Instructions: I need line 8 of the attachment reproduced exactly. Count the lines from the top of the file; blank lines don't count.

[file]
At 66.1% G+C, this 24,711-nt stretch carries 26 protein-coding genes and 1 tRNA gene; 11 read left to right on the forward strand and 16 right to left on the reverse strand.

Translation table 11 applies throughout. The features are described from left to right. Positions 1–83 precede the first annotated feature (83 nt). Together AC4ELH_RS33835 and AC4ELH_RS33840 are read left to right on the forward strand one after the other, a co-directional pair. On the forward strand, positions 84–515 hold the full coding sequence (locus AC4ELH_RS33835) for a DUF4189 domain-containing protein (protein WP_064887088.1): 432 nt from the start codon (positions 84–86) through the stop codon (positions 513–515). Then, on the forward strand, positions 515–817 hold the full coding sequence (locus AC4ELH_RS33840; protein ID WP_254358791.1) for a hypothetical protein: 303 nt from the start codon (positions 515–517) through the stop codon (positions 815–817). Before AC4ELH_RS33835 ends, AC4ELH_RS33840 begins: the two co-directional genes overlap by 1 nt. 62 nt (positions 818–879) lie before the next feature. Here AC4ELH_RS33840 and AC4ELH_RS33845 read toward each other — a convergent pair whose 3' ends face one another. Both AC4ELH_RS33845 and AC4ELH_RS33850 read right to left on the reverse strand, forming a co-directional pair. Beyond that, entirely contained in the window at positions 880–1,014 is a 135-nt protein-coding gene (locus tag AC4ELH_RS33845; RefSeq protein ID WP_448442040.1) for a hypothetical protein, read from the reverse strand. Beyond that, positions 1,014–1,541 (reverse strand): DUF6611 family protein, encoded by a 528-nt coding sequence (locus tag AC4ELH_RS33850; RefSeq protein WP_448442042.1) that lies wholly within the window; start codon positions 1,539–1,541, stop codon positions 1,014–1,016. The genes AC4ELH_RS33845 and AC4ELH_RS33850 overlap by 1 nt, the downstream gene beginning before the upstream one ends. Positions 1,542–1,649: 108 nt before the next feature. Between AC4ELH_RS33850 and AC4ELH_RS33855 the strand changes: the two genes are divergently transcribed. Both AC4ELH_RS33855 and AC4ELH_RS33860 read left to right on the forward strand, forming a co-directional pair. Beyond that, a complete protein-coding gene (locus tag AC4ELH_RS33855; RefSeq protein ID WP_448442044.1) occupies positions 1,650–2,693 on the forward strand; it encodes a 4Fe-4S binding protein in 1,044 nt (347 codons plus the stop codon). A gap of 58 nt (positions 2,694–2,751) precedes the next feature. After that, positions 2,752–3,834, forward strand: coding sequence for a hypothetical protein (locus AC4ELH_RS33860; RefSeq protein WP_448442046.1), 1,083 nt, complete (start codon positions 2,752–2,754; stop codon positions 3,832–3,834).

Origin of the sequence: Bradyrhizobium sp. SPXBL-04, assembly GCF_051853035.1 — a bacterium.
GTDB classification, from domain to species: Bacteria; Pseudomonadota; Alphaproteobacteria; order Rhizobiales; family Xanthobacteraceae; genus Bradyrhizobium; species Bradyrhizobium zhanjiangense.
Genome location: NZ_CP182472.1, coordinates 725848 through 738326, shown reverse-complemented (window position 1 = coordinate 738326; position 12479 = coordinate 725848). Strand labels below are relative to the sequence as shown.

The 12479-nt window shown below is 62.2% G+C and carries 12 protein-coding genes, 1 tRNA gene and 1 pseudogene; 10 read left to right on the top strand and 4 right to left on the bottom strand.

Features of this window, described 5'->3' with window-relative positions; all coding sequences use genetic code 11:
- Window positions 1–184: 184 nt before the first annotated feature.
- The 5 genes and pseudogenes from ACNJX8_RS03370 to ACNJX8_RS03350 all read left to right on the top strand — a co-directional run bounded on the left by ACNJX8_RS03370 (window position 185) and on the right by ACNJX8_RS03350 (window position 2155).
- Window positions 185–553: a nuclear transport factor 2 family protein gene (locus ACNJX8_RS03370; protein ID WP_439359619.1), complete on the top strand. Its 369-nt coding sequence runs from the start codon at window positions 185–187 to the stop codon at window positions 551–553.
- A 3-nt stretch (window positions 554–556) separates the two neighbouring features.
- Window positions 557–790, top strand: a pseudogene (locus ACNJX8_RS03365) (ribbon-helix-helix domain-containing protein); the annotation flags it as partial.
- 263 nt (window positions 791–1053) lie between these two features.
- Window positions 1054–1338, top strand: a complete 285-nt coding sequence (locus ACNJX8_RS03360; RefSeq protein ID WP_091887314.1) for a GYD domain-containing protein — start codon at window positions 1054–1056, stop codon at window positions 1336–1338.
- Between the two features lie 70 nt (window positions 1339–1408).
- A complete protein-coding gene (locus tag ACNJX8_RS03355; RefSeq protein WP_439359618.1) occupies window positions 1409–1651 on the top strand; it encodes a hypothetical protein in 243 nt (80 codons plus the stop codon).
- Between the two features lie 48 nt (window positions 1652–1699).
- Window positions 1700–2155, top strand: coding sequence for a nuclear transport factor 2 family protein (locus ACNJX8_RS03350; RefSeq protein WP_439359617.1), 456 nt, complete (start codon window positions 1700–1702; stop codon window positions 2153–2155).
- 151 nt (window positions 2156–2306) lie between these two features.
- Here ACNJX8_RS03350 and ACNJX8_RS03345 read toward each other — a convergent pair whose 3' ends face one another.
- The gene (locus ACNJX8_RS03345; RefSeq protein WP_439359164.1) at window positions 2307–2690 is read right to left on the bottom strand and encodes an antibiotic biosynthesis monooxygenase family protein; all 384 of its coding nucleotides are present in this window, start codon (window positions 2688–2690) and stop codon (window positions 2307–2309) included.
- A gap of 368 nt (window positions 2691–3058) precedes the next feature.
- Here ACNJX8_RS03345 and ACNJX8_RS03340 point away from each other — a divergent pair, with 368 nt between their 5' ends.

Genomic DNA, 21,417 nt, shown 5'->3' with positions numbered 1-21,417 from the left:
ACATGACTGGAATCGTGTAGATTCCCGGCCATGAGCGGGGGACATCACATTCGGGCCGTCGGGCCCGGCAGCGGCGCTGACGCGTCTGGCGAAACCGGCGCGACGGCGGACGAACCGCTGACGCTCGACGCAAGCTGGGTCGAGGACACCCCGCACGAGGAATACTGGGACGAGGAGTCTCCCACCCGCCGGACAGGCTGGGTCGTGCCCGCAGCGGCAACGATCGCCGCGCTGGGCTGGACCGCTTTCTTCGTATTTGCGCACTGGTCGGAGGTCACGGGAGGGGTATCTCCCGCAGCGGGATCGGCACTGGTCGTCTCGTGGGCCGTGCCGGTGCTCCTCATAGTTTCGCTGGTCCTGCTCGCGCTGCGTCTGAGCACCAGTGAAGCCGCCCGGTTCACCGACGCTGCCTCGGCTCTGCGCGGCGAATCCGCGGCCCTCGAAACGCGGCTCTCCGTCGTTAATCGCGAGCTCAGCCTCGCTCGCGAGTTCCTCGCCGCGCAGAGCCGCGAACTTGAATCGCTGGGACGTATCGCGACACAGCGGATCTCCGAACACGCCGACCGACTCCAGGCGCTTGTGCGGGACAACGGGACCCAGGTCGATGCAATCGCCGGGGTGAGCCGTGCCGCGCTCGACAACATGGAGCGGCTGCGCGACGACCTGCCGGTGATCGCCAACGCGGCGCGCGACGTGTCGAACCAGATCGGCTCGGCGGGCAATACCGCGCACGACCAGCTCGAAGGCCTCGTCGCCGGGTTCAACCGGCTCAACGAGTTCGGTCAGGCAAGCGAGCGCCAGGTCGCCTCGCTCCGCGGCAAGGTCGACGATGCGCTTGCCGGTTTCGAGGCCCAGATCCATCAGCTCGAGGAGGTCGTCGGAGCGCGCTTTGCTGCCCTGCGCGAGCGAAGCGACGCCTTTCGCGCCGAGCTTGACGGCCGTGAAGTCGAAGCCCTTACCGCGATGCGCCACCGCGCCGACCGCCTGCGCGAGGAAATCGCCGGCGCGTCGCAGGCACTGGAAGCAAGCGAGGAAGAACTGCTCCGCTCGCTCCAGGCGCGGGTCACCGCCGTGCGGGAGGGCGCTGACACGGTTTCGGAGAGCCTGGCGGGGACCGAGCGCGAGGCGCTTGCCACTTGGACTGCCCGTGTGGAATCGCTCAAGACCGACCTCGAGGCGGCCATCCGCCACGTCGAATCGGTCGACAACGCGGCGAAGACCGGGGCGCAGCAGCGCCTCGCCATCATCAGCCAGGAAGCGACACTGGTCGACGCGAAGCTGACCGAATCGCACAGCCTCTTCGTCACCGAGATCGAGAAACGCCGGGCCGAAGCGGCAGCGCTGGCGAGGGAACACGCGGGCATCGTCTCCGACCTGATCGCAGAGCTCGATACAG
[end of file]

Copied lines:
- Window positions 1–184: 184 nt before the first annotated feature.